Cleaning Soot from Surfaces
Soot is a residue that can be on any surface in your home. It can come from sources such as your furnace system, a fireplace, candles you burn, and other combustible sources that don’t burn clean.
Some soot is dangerous, such as from a fire or furnace puff-back. Skin contact with these types of soot should be avoided, as they may contain hydrocarbons that are classified as human carcinogens. Outdoor soot is even regulated by the EPA, classified as a criteria pollutant.
Soot is usually handled by restoration professionals as it is often a by-product of a disaster event, although it may be minor, such as extra smoke from a fireplace.
But many types of soot, such as found in your kitchen or from candles, light soot, can be handled with regular restorative cleaning. Just be smart when deciding to clean soot from surfaces. Wearing appropriate personal protective equipment is a must when restoration pros do it, so keep that in mind and wear protective gloves, eye protection, and anything you need to keep the soot residues off of your skin and out of your lungs.
The first step with soot is with simply dry wiping. It may come off the surface easily, especially if the surface is non-permeable. You will still need to wet clean that surface for final residue.
Most likely, the soot needs to be cleaned with hot water and detergent, since it is often greasy. Applying some detergent solution and allowing approximately 10 minutes of dwell time should loosen the soot and you can wipe it away. There are also special cleaning products for soot-type greasy soils. The same cleaning principles would apply.
But if the soot is on a vertical surface, your approach needs to be more careful. Clean from the bottom and move up, just a few inches at a time. If you start at the top and work down, any wet residue that runs down the wall may create permanent stains. So manage the moisture and soot removal from the bottom going up, and you won’t have this issue.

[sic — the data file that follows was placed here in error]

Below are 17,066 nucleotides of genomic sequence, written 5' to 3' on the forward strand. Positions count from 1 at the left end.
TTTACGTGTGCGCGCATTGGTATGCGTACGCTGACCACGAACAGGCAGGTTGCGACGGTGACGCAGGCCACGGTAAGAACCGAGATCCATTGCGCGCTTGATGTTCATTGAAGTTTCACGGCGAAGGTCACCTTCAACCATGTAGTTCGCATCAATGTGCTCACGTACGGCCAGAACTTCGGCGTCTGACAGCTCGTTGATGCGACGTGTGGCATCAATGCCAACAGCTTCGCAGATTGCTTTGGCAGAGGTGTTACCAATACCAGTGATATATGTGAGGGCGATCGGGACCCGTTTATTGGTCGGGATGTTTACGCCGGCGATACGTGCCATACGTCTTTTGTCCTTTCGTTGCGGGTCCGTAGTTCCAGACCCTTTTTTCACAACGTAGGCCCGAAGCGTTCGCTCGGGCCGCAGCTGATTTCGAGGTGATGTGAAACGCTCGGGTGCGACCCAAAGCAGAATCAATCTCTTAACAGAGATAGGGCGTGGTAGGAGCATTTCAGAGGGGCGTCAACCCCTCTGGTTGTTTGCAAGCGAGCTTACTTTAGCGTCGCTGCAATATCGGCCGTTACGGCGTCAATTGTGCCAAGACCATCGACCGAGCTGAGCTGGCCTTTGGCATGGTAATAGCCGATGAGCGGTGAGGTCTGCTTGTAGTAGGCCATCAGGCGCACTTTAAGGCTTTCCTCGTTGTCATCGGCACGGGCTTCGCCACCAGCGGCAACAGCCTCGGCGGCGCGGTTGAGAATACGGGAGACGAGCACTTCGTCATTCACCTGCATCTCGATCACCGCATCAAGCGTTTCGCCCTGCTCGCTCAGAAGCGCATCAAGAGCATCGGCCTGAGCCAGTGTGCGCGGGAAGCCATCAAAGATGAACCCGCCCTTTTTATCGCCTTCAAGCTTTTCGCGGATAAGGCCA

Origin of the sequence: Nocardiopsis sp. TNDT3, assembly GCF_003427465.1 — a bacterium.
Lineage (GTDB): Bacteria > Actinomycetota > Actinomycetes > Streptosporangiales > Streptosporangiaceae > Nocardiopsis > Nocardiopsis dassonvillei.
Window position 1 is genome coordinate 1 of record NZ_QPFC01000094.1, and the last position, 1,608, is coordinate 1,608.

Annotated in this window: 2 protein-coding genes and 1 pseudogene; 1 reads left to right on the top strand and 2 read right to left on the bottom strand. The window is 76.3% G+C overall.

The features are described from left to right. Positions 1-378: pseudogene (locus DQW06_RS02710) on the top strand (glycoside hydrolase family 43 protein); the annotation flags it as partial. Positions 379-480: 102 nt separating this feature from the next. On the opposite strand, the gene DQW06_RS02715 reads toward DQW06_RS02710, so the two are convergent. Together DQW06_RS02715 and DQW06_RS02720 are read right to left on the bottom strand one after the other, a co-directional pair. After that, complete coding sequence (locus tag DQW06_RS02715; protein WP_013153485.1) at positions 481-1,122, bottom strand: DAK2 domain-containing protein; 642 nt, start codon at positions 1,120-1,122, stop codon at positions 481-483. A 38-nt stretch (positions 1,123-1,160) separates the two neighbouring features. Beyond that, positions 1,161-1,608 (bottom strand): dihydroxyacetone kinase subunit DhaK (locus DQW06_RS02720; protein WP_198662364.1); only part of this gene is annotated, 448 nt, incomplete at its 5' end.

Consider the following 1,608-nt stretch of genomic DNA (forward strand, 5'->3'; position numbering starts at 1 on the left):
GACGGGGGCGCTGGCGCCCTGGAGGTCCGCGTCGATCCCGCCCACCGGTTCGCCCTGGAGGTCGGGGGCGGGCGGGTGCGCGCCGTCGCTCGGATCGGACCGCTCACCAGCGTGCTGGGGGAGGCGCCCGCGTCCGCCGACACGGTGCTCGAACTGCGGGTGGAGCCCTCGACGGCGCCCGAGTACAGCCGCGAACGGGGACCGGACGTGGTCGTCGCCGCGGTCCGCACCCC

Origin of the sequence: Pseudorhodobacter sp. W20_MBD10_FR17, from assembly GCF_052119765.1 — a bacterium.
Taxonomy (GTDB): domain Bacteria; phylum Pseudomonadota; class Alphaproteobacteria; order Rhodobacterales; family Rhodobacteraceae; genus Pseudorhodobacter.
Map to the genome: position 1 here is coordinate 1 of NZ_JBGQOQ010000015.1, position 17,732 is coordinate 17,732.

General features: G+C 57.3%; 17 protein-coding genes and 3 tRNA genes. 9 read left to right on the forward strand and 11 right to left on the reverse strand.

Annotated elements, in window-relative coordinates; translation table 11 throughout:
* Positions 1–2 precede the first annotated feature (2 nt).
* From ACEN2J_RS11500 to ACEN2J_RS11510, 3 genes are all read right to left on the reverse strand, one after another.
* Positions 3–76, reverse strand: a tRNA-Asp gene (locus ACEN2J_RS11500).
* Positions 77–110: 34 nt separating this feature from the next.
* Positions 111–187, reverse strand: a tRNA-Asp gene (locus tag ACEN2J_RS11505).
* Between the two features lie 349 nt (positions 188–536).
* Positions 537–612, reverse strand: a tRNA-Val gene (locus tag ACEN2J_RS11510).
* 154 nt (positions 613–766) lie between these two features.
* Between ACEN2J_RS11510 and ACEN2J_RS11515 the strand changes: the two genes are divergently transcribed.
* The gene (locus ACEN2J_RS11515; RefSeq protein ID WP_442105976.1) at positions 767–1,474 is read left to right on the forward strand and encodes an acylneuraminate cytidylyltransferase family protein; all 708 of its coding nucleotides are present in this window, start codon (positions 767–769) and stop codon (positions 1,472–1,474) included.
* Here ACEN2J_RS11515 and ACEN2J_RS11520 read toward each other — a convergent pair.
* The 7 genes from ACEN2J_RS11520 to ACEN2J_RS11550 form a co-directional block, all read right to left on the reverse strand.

If, after cleaning, soot stains remain, it may be time to think of repainting.
Of course, soot cleaning is really something that restoration pros can handle. Do the right thing. Call your favorite restoration company. After all, it pays to call a pro!
Dust(less) Best Practices
Dirt and grime can be found in most places and are part of life. The goal most of us have is to keep all of it outside, where it belongs. But inside it comes, sometimes with a vengeance. In the air. On shoes. Tracked in by pets.
But what about dust? Is dust a simple type of soil that floats in the air, that you can see hanging in the sunlight coming in a window? That’s a common belief, yet you would be surprised at what composes dust in your home.
Dust can be pet dander, skin cells, dust mite excrement, flooring materials breaking down, and, of course, just regular fine soil that has made its way into your home. Much of this may be allergen triggers for those in your household, so keeping your home as dust-free as possible is important.
It’s a simple matter to dust a surface, but another one entirely to do it thoroughly and to remove dust from those hard-to-reach areas. Sometimes, our dusting efforts actually create more problems, as we might simply put the dust in the air or just move it around.
Here are a few best practices to consider. As you work, think of your own lungs and perhaps wear a mask appropriate for dusting. If you have allergies, this is very important.
Tip #1: To keep dust in its place, start at the top of a room and work your way down. Top to bottom. If you don’t collect all the dust with the cleaning cloth you are using, it should fall down, and you can get it as you keep working.
Tip #2: It’s always best to use a moistened cloth rather than a dry cloth, if the surface can be cleaned with moisture. This way you easily collect the dust as you work. Turn the cloth over or rinse it out often. You want to remove dust, not redistribute it.
Tip #3: For hard-to-reach areas, many might just skip cleaning. Don’t do that. Think smart. You can use long-handled dusters that collect dust and don’t sweep it away. You can use flat-mop type dusters for the sides of appliances. Also, think about vacuums with attachments to suck up the dust under furniture or behind heavy items that can’t easily be moved.
Of course, the best option is to call your favorite cleaning company and let them handle the entire job, giving you time to do something you enjoy. After all, it pays to call a pro!